Military Regimes, Political Power and Human Rights Violations in Postcolonial Algeria
Belkamel, Y. (2014). Military Regimes, Political Power and Human Rights Violations in Postcolonial Algeria (Thesis, Doctor of Philosophy (PhD)). University of Waikato, Hamilton, New Zealand. Retrieved from https://hdl.handle.net/10289/8573
Permanent Research Commons link: https://hdl.handle.net/10289/8573
Following Algeria’s bloody war of independence, a new, revolutionary military establishment gradually formed out of several largely independent revolutionary units, stationed mostly on Algeria’s borders. It soon expanded with the addition of revolutionary fighters from within Algeria, and from French-trained forces, many of whom had fought against the revolutionary forces during the Revolution, and had deserted late in the war from the French military to join the new Algerian military. A particularly powerful group of officers emerged from the latter group, the “French Officers,” who apparently engaged in a long-term and ultimately successful bid for national political power. This thesis, which is concerned with the politics behind the massive human rights violations in Algeria, particularly the periods immediately after Independence, and between 1991 and 2002, the “Algerian Civil War,” seeks to explore a central question: why did the Algerian military turn against its own people? While not denying the role of other groups (e.g., religious groups, ethnic groups) in the violence, the central focus of this thesis is on the distinctive and effective structure and role of the military, which was apparently the dominant political power in Algeria after Independence, and particularly on the role of the French Officers, who appear to have manipulated the presidency through coups d’état and assassinations, in their struggle to achieve political hegemony in Algeria by the 1990s. Central to this was the role played after Independence by Houari Boumédiène in establishing political and military organisations that were particularly susceptible to the growing influence of the French Officers. Central topical foci of the thesis include examinations of the possible effects (on the central question, listed above) of: professionalization of the military; civil-military relations; historical influences; ethnic and religious influences; political parties and party formation; corruption and economic opportunism; international relations and continuing French influence; and the unique role of the French Officers in the national politics of Algeria. Methodologies used in this study included the analysis of elite (non-random) interviews, based upon a questionnaire approved by the Faculty of Arts and Social Sciences Research Ethics Committee, which the author conducted in Europe and via “Skype” with nearly two dozen prominent Algerian expatriates, for the most part in exile, including former civilian leaders and military officers. Historical analysis was also a central part of the methodology, as well as discourse analysis applied to significant memoirs and newspaper accounts. The thesis concludes that the immediate self-interests of the French Officers had a determinate effect on politics in Algeria, and particularly on the way in which the military turned against its own people after 1991. The continuing support that the French Officers apparently received from France, while not unexpected, is surprising in its extent and continuity, particularly after acts of terrorism thought to be linked to the Algerian government occurred in France. An unexpected finding of this research is the significance of corruption and economic opportunism in the Algerian military regime’s long-term strategy.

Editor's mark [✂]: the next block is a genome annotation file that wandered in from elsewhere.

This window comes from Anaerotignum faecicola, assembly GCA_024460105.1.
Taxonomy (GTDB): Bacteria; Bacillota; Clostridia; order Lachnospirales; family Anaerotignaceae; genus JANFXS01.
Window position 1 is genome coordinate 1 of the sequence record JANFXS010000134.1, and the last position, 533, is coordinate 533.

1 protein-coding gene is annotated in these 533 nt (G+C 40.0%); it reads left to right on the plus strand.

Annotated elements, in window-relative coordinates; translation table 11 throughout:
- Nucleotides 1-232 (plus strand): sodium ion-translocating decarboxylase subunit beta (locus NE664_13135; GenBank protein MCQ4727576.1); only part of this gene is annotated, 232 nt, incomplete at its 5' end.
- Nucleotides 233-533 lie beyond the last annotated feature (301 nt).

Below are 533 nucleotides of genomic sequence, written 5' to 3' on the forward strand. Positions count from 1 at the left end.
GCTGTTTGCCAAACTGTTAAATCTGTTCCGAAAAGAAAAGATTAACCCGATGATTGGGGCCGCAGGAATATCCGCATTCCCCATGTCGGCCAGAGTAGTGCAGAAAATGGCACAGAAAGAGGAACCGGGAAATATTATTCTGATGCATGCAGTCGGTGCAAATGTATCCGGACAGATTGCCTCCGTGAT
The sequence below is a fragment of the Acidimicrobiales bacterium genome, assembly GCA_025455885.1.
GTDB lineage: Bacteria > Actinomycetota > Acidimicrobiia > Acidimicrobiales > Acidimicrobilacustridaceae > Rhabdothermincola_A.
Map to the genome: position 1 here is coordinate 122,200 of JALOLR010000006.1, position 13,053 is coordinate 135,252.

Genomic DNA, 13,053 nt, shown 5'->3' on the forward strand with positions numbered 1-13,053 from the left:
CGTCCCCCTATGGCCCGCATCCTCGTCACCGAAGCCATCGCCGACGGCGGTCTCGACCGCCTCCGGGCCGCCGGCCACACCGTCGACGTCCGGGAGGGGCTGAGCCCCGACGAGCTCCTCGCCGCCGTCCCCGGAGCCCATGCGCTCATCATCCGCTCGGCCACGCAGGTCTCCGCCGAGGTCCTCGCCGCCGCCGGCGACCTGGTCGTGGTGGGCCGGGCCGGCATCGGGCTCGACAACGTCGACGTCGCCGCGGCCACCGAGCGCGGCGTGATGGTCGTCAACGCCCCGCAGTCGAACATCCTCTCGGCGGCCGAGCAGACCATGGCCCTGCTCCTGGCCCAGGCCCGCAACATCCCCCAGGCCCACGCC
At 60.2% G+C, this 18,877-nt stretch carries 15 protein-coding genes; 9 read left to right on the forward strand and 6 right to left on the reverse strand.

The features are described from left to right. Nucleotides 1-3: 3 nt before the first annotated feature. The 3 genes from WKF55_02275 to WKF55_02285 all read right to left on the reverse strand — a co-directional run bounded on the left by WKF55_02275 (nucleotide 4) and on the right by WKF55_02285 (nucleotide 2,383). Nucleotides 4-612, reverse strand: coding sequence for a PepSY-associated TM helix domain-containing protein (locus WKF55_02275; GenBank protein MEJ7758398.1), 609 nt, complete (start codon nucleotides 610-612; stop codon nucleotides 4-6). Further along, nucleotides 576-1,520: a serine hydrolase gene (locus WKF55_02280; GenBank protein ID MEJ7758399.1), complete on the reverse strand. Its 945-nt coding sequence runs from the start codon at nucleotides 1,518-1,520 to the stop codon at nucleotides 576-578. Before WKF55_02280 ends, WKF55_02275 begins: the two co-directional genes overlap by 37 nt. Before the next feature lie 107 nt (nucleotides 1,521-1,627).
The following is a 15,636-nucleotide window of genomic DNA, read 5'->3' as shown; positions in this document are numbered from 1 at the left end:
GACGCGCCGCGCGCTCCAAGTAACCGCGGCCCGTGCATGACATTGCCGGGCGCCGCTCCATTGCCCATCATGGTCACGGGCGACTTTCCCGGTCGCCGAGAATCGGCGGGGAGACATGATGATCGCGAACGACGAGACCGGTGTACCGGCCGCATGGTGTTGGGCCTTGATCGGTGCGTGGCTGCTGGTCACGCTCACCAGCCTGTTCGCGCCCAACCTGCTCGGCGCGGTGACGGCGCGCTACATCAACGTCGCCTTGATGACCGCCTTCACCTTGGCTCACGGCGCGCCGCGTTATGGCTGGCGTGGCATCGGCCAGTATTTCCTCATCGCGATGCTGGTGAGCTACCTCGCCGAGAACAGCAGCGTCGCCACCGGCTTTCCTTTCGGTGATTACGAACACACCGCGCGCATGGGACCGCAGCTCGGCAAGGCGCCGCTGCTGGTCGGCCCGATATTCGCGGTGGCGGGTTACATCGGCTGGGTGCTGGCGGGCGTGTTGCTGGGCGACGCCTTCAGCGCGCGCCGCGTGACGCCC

University of Waikato
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